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February 24, 1989 - Image 39

Resource type:
Text
Publication:
The Detroit Jewish News, 1989-02-24

Disclaimer: Computer generated plain text may have errors. Read more about this.

COMMUNITY

Historian Brings To Forefront
U.S. Jewish Woman's Role

SUSAN LUDMER-GLIEBE

Special to The Jewish News

D

r. Paula Hyman is on
a campaign to make
sure that American
Jewish women's history is not
forgotten and neglected.
Speaking last week at the
Hillel Foundation at the
University of Michigan for its
Women in Judaism series, the
Lucy Moses Professor of
Modern Jewish History at
Yale University recalled in-
cidents in American Jewish
history where women played
a vital role.
In the spring of 1902 the
price of kosher meat soared
from 12 cents to 18 cents a
pound. Throughout the
streets of the Lower East Side
and parts of the Bronx and
Brooklyn, Jewish women
organized protesting the
increase.

Housewives entered but-
cher shops flinging meat on-
to the city streets. Mass
meetings rallying support
and mapping out boycott
strategies were held through-
out tenement neighborhoods.
Leaflets called upon all
women to "Join the Great
Women's War."
Jewish mothers were ar-
rested by police and taken to
jail. Strike leaders even
entered synagogues using the
traditional communal tactic
of interrupting the Torah
reading when a matter of
justice was at stake; a move
that angered some men and
received support from others.
"The story was the front
page news in Yiddish papers
for three weeks," says Dr.
Hyman.
The role of the Jewish
woman in America is a
history that appeals to

Max Silk Wins Award
For Volunteer Efforts

Max Silk was honored last
week for "outstanding volun-
tarism" at the United Foun-
dation's 22nd annual Heart of
Gold Award luncheon.
As a professional bookie for
many years, his life changed
in 1946 when he was out col-
lecting bets. He was on the
streets working when he saw
Father Clement Kern, a
Catholic priest at Most Holy
Trinity Church, handing out
coins to the poor. Silk was
very intrigued by Father
Kern's actions.
A few weeks later after win-
ning big, he decided to give
Father Kern his first dona-
tion. This began a very long
friendship and partnership
that last until 1983, when the
monsignor died. But to this
day, Silk's commitment
continues.
Most days he can be found
running Max's Leftfield Deli
near Tiger Stadium, serving
Up his five soups-of-the-day,
hot and lean deli sandwiches
and over-the-counter conver-
sations, but his volunteer ac-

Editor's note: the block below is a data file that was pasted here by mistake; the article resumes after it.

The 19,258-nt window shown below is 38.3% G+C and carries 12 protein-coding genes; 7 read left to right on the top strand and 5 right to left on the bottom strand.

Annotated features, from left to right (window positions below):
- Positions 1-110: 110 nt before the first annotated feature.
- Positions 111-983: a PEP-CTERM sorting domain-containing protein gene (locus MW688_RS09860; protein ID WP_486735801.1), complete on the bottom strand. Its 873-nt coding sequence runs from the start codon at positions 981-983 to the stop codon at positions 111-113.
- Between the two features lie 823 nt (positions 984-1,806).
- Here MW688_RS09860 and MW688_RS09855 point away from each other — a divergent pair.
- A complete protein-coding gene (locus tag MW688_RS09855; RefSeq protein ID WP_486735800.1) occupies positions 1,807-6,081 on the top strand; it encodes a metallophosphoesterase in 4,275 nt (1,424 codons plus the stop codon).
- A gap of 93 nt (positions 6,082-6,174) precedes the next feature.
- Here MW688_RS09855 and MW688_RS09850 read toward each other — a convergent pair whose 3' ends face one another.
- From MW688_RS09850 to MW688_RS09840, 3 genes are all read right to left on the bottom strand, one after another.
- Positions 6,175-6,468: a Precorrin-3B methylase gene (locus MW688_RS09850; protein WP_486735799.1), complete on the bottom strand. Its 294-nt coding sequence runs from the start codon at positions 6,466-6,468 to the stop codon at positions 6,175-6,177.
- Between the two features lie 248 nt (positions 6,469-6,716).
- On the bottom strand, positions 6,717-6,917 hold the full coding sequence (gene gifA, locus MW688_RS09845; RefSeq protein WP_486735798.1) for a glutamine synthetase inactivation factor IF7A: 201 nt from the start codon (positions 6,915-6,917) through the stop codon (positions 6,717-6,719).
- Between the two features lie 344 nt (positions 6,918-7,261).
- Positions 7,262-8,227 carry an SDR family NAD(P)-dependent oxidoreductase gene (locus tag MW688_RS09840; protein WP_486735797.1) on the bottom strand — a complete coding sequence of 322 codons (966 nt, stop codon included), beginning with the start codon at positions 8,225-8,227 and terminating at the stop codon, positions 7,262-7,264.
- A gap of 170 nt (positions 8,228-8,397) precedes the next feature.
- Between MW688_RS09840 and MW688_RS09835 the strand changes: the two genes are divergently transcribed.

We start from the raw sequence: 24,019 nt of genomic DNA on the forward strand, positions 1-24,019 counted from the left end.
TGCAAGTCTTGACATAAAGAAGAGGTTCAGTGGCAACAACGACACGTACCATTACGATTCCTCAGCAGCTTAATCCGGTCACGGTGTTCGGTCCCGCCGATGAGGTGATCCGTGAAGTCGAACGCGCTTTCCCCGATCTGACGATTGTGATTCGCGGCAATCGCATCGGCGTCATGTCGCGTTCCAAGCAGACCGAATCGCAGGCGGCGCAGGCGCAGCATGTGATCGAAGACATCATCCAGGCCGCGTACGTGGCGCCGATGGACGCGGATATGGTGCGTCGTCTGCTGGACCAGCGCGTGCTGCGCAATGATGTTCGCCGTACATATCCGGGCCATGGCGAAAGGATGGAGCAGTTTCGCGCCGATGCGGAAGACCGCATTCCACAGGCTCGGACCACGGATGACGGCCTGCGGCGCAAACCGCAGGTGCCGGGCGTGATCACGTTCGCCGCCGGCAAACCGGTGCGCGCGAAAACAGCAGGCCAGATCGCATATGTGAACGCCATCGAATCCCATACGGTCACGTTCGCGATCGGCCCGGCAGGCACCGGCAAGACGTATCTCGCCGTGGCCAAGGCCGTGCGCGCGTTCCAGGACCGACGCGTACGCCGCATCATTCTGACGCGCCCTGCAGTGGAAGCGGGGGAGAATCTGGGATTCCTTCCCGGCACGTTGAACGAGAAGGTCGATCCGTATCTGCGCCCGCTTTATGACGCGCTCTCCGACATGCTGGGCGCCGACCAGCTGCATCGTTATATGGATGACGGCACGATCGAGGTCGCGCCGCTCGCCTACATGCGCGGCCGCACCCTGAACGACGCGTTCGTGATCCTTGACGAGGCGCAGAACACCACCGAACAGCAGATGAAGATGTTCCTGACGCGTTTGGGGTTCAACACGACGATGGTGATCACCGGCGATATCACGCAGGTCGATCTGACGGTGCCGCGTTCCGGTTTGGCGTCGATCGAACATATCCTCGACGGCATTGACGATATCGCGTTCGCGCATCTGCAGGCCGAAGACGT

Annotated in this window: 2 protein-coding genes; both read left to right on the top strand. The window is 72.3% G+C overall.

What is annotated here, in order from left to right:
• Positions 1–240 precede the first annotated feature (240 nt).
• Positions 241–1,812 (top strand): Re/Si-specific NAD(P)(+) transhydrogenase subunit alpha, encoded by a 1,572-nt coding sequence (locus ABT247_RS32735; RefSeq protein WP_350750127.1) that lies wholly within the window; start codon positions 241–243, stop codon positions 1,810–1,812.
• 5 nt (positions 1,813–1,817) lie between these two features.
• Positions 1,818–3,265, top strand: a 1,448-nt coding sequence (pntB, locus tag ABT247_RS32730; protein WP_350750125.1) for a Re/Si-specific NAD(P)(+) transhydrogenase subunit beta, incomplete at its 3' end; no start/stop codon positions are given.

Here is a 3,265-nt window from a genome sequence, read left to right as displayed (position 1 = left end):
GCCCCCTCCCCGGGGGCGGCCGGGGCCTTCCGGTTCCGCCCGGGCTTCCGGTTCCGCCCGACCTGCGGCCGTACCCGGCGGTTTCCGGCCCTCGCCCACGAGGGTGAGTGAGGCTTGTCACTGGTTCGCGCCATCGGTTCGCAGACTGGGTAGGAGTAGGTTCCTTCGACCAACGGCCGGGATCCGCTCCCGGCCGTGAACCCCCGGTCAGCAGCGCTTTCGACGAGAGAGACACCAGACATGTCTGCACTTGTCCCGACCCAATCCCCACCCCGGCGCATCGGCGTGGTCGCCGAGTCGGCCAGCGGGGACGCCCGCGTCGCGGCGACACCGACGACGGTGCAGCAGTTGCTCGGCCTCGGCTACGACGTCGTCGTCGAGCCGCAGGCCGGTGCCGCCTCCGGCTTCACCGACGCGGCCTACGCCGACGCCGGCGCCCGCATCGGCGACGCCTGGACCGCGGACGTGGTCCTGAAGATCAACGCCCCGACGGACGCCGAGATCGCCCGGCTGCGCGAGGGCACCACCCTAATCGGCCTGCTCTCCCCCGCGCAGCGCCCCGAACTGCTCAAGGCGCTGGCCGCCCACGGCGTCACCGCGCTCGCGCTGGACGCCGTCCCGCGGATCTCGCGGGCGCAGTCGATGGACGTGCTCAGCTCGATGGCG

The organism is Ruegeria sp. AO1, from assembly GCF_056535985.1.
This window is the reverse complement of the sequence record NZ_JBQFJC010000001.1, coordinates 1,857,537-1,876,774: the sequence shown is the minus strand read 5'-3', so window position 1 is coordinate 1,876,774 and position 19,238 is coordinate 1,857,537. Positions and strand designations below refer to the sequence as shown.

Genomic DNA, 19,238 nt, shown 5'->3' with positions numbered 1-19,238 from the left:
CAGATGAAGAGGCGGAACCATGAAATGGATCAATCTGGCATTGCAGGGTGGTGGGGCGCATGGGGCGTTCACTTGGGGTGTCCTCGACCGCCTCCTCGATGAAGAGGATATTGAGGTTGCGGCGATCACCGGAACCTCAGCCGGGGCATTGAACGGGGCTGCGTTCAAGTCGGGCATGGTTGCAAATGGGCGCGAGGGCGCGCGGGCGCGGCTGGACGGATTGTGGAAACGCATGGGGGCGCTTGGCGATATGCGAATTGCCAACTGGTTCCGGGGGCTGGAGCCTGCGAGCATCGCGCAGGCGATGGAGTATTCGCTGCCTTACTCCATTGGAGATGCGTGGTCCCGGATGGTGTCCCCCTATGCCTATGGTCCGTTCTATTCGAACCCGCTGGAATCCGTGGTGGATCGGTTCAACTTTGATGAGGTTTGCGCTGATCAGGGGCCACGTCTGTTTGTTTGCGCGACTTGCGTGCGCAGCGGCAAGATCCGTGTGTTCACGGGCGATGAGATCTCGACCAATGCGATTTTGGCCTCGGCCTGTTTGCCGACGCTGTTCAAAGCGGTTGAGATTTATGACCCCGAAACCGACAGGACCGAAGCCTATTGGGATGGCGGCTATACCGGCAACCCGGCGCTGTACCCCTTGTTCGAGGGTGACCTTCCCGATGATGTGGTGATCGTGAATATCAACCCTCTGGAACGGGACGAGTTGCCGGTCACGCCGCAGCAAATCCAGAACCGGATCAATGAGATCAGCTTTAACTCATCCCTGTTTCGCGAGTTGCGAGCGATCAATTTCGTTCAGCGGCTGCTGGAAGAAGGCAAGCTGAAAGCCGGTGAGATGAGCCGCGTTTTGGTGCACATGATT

tivities always keep him on
the run.
Although Silk is Jewish, his
work involves all races,
religions and age groups with
a special concern for children.
After frustrating work with
young dropouts, Silk realized
it would be more effective if
he could reach these kids at

Hyman on a number of levels.
"I'm a trained Jewish
historian and a feminist,"
Hyman explains. "I became
very much interested in in-
tegrating Jewish women's
history and Jewish history as
a whole." Since graduating
from Columbia University in
1975, Hyman has been ex-
ploring that history.
Although her academic
field of expertise is 19th Cen-
tury French Jewish history,
Hyman might be best known
for the 1976 book, The Jewish
Woman in America that she
co-authored with Charlotte
Baum and Sonya Michael. "I
got leters from women who
said that it changed their
lives."
Hyman has been very much
a part of the evolving field of
Jewish women's studies.
"There's still a real excite-
ment and creativity in the
field of Jewish feminist
history," she explains. "I
think we have a long way to
go yet there have been enor-
mous strides."
Historians like Hyman
have delved into areas many
(male) historians overlooked
entirely. Hyman points out
that it's important for
historians to rethink the
types of questions that should
be asked about the past; to
sensitize themselves about
what is, in fact, historically
significant.
"Don't assume that the
male experience is the
historical experience;' she ex-
plains. "Even as Jewish
women shared in a common
experience with their
husbands and brothers they
also had a separate communi-
ty."
The history of this corn-
munity is different , and
demands its own approach,
Hyman says. "We do have to
look for different and new